Big Bend Ranch State Park in southwestern Brewster County and southeastern Presidio County is the largest park in the state system; it comprised more than 299,000 acres in 2004. At one time the Big Bend Ranch was among the ten biggest working ranches in Texas. The first known ranchers in the area were Andrés Madrid, who began running sheep north of the site of present Lajitas in the 1870s, and the Carrasco family. In the 1910s the brothers Woodworth, Gus, and Gallie Bogel began buying and consolidating small stock outfits in the vicinity; they went bankrupt during the Great Depression, however, and their holdings were purchased by Mannie and Edwin Fowlkes, who continued the process of consolidation begun by the Bogels.
The property changed hands several more times before Robert O. Anderson, chairman of Atlantic Richfield Corporation, offered it to the state for $8 million, or about $36 an acre. The price was well under market value, but land commissioner Robert Armstrong could not persuade the legislature to approve the sale at that time. A few years later Governor William Clements attempted to arrange a land-swap deal whereby Anderson would receive state lands elsewhere in exchange for the ranch, but the plan was defeated amid charges of cronyism. In 1986 Anderson announced that he would sell oil leases on eighty-six acres of Big Bend Ranch, but on July 21, 1988, the Texas Parks and Wildlife Commission formally approved the purchase of the ranch by the state for $8.8 million. The title to the ranch was at that time held by the Hondo Oil and Gas Company, owned by Anderson and Walter Mischer of Houston.
The site was opened to the public on January 19, 1991, as the Big Bend Ranch State Natural Area; in 1995 the site was redesignated as the Big Bend Ranch State Park. Visitor centers have been constructed near each end of the park: at Fort Leaton State Historic Site, four miles southeast of Presidio, and at the Barton Warnock Environmental Education Center, just east of Lajitas. The two are connected by Ranch Road 170, known as the Camino del Río, which winds some sixty miles between Lajitas and Presidio. The natural area encompasses a vent crater of the defunct Bofecillos Volcano; a collapsed volcanic laccolith along its eastern boundary; picnic tables at Madera Canyon; Colorado Canyon, popular with rafters and canoeists; the thirty-mile unimproved Rancherías Canyon–Leon (Panther) Canyon Trail; a one-half mile trail into Cloud Canyon; one unimproved primitive campground; and all-day guided bus tours from both visitor centers. An additional thirty-two miles of multiuse trails were opened in 2003.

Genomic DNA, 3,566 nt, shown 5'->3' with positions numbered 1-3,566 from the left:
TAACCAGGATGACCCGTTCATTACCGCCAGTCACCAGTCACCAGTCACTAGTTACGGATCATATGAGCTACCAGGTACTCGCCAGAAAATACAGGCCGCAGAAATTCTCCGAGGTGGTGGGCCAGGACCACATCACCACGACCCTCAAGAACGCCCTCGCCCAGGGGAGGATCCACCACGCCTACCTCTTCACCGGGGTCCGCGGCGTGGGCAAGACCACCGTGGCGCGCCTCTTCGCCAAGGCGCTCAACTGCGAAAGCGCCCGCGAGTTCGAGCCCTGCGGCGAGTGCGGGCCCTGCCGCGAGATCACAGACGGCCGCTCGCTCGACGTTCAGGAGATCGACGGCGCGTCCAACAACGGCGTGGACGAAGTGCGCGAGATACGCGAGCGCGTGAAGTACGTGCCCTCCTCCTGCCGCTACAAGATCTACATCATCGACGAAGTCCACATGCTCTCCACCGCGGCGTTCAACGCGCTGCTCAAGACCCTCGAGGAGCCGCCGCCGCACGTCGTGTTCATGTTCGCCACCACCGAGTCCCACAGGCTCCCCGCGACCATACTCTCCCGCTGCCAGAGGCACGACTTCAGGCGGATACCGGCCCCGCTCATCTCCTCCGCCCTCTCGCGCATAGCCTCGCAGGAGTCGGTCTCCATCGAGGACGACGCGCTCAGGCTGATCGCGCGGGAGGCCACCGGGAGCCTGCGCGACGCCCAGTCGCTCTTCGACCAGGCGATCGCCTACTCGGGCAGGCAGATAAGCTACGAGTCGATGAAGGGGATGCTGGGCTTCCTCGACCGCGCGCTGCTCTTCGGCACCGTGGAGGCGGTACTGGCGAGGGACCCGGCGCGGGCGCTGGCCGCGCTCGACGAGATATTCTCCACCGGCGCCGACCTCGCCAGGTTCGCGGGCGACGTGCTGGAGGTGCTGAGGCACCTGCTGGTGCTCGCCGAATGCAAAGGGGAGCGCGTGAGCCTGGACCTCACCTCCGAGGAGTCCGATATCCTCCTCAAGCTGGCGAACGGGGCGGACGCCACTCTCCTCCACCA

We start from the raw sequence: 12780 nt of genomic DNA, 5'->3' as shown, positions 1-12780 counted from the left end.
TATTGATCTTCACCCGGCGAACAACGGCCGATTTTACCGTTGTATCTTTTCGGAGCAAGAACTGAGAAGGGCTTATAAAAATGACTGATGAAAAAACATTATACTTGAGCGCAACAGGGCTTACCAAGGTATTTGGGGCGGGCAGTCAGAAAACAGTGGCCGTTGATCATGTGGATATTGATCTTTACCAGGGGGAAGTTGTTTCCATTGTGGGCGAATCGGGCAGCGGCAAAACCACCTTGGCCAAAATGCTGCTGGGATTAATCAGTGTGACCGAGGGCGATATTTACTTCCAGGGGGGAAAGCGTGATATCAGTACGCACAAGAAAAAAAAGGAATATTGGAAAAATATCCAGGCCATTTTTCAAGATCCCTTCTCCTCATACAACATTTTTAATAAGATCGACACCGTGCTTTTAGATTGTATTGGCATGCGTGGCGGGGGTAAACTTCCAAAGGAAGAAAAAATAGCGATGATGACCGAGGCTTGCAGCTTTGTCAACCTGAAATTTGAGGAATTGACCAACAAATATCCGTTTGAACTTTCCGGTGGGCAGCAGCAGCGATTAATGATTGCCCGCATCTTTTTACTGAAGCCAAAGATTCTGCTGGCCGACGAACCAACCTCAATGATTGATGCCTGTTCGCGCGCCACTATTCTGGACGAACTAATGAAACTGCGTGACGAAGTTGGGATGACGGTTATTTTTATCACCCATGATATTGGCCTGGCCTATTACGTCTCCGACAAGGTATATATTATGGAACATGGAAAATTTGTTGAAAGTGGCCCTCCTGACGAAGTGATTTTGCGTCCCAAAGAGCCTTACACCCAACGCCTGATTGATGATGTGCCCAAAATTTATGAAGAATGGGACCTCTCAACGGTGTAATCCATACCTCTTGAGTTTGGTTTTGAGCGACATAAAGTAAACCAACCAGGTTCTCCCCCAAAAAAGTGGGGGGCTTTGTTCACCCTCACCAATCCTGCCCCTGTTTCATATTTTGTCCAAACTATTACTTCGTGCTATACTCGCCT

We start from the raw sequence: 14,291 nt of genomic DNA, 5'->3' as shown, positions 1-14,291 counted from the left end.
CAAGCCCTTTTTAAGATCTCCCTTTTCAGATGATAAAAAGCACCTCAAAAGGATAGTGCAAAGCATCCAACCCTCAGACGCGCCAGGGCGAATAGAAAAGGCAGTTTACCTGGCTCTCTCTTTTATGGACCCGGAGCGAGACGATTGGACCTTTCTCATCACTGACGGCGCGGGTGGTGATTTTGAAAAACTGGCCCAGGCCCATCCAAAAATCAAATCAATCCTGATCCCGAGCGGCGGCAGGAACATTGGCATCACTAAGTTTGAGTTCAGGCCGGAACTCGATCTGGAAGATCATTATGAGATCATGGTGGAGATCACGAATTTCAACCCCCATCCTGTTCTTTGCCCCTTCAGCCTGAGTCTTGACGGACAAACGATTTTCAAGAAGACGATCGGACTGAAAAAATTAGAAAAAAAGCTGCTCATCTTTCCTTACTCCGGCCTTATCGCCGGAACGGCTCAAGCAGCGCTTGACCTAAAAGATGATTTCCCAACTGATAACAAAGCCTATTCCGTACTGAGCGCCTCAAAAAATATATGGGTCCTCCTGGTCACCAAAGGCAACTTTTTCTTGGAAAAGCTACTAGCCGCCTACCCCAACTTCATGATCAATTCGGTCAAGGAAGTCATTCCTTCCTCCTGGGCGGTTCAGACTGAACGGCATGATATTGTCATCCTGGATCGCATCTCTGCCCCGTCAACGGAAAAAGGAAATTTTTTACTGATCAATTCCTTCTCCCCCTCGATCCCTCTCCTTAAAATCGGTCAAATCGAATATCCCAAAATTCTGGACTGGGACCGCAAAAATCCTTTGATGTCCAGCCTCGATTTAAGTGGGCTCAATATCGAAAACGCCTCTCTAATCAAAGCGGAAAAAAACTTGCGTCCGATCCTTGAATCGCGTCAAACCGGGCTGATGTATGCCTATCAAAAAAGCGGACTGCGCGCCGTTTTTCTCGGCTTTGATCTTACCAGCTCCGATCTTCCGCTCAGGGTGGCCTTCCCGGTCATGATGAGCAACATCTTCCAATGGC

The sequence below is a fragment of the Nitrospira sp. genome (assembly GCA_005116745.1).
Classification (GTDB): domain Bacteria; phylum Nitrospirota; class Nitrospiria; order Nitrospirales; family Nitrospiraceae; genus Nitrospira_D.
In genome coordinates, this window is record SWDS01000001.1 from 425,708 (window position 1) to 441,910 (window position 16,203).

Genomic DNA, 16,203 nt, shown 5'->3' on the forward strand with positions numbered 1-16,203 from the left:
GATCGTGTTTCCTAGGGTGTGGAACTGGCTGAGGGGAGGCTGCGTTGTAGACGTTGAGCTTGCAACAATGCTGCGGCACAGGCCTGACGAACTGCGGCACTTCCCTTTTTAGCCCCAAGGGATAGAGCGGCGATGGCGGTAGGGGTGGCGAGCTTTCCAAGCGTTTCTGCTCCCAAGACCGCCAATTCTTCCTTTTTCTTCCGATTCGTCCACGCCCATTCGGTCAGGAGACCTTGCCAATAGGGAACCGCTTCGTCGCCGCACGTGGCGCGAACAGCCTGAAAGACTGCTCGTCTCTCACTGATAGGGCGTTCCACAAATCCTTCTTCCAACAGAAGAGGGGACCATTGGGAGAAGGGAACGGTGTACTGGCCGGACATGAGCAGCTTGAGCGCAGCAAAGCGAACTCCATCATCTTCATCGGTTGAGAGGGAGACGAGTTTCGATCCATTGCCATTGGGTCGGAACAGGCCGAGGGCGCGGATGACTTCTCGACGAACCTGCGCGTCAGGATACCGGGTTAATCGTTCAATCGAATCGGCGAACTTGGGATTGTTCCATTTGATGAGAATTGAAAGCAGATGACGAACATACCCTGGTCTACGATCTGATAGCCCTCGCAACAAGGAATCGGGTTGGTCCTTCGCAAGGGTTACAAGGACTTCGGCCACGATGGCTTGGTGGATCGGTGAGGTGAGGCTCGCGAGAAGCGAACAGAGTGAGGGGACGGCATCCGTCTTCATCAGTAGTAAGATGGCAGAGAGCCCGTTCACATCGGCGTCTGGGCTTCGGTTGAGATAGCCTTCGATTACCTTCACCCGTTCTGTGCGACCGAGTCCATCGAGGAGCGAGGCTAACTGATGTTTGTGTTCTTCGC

The area has been declared an international biosphere reserve, a nature area recognized under a United Nations program, by the United States government. It is home to eleven endangered species of plants and animals and ninety major archeological sites. Vegetation in the area, of the Chihuahuan Desert variety, includes grama, silver bluestem, tanglehead, and tobosa grasses; mesquite, acacia, creosote, mariola, lechuguilla, ocotillo, and candelilla bushes; scrub oak, cottonwood, ash, willow, and the endangered Hinckley's oak; and the Big Bend or Harvard bluebonnet. Almost 400 species of birds either live in or migrate to the area; the Western mastiff bat, cactus wren, zone-tailed hawk, white-winged dove, great blue heron, beaver, golden eagle, peregrine falcon, deer, mountain lion, javelina, canyon tree frog, Couch's spadefoot toad, Trans-Pecos copperhead, monarch butterfly, Chihuahuan horse-lubber grasshopper, and tarantula belong to the local fauna.
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Big Bend Ranch State Natural Area Visitor Guide (Austin: Texas Parks and Wildlife Department, 1990). Big Bend Ranch State Park website (http://www.tpwd.state.tx.us/park/bigbend/), accessed January 3, 2005. Jerry Sullivan, "The Gate's Open at Big Bend Ranch," Texas Parks and Wildlife, March 1991.
The following, adapted from the Chicago Manual of Style, 15th edition, is the preferred citation for this entry.
Martin Donell Kohout,
“Big Bend Ranch State Park,”
Handbook of Texas Online,
accessed May 22, 2022,
Published by the Texas State Historical Association.
Original Publication Date:
November 1, 1994